My parents came in from Minneapolis yesterday, and they'll be staying with us for the next week. (Happily, this will allow them to join us for the St. John Cantius Parish picnic this Sunday, which The Dutchman posted about yesterday.)
Knowing that our eldest daughter Teresa just learned to ride a bike a couple weeks ago, my mom had cut out a column for me that recently appeared in the Minneapolis Star Tribune by one of my favorite writers, James Lileks, in which he reflected on his experience teaching his daughter to ride a bike:
No parent can teach a child to ride a bike without being overwhelmed with the accursed metaphorical nature of it all: You hold them as they practice, then take your hands off as they gain skill. You trotting alongside, ready to intercede should gravity make a play for your fragile little egg. Watch the turns. Don't overcompensate. Keep your speed up. The skill is soon mastered, and she's riding by herself. You stay there. She rides away, makes the turn, comes back.
"You know what this is?" I said, patting the frame. "Freedom."
She rolled her eyes. From what?
Oh, it'll come to you. And it'll take you away. The moment I saw her pedal away I foresaw the nights I'd worry when she was late pedaling back to the house, after a glorious twilight tour of the world we want her to explore. The bike became the car; the car became college; college became the Future, where there aren't helmet laws and you're not leaning up against the car in the parking lot, thinking, well, worst-case scenario, I have Band-Aids in the glovebox.
But there isn't an alternative. You teach them to ride; you teach them to go. You hope they wear a helmet and brake when the sign says stop.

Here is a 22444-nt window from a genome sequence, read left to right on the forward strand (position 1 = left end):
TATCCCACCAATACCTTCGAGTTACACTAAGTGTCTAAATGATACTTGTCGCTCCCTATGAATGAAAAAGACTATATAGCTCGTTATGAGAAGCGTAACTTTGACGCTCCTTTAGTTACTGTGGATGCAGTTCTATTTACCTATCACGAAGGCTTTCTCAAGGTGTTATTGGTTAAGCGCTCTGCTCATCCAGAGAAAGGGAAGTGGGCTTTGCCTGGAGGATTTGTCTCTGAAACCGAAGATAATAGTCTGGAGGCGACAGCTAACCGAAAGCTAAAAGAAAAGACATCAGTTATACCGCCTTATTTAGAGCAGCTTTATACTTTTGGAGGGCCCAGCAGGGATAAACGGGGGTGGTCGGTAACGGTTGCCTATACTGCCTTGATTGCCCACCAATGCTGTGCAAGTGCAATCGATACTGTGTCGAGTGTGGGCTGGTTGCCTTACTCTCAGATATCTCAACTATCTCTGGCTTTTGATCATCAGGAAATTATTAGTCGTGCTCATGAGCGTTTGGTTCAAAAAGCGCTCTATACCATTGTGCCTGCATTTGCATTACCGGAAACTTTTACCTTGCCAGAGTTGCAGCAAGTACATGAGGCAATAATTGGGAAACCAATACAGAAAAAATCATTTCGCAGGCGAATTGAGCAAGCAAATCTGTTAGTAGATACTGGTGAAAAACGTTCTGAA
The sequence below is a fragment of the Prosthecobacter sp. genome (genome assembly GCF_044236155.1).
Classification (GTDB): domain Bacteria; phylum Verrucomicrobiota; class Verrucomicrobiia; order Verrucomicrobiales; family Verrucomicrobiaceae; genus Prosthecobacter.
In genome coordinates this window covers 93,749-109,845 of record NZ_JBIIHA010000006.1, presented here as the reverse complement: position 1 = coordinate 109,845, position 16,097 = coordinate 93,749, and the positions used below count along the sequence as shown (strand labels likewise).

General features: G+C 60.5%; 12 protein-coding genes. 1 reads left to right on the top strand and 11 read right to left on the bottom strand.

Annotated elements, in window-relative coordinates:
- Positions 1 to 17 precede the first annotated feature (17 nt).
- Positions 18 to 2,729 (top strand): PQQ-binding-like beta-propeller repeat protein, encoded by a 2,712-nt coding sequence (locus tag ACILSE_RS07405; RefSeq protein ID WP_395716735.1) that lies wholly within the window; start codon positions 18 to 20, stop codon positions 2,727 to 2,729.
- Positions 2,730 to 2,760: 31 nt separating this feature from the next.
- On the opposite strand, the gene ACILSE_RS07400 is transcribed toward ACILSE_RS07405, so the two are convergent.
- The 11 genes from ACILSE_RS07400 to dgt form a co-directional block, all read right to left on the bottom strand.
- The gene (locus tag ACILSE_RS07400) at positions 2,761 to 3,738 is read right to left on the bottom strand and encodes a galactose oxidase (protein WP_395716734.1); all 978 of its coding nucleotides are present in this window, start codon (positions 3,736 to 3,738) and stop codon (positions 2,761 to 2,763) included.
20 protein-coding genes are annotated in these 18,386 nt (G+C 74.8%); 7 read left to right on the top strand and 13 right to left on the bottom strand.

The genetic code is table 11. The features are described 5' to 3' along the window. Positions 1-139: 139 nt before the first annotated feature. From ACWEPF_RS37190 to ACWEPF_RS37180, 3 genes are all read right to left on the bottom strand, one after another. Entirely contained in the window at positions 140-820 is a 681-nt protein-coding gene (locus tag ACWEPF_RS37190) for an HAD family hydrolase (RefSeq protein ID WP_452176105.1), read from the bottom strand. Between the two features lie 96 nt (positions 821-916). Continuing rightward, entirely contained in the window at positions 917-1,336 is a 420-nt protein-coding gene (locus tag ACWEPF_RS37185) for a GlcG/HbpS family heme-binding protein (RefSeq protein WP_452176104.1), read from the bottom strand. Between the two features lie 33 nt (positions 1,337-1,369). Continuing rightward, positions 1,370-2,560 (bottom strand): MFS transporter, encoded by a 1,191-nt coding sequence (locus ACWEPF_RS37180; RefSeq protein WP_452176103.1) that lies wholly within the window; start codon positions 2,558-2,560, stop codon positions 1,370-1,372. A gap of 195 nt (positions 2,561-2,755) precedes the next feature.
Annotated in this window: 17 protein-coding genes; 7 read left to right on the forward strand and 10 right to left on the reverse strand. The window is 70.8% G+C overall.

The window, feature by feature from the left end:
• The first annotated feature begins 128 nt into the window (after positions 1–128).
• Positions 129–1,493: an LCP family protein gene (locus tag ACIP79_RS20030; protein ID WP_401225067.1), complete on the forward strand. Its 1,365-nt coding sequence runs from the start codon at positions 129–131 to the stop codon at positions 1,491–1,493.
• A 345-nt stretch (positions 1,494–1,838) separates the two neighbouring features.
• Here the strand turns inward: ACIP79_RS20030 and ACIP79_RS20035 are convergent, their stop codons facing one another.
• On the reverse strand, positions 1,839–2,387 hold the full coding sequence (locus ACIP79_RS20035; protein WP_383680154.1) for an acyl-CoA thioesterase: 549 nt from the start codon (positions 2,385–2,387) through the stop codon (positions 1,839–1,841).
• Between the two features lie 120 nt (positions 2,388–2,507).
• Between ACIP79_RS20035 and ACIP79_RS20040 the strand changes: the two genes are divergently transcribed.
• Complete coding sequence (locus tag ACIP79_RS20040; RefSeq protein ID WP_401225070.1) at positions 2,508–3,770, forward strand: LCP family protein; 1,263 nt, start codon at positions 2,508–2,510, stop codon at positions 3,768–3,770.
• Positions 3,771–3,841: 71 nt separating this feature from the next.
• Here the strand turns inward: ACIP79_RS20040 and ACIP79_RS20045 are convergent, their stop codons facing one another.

Read the whole thing—you'll be glad you did.
Interestingly, I had intended a few days ago to post an entry here on Catholic Dads about the whole helmet issue, and this column has prompted me to do so today.
On the one hand, it seems to me that the push for kids to wear helmets when they first learn to ride a bike is a bit silly, and is merely one of the consequences of living in an outrageously litigious society.
On the other hand, as a dad who is concerned for the well-being of his children and who wants them to acquire good safety habits early on — and, I must admit, as someone who regularly wears a bike helmet himself — I can see the value in it.
I should also point out that Jocelyn's (my wife's) feelings on the matter are unambiguous: she's pretty insistently pro-helmet from the get-go. And so, considering my own ambivalence on the matter, I've gone along with her.
I would be curious to hear from my fellow Catholic Dads on the helmet issue:
At what age, if any, do/did/will you insist your kids wear bike helmets?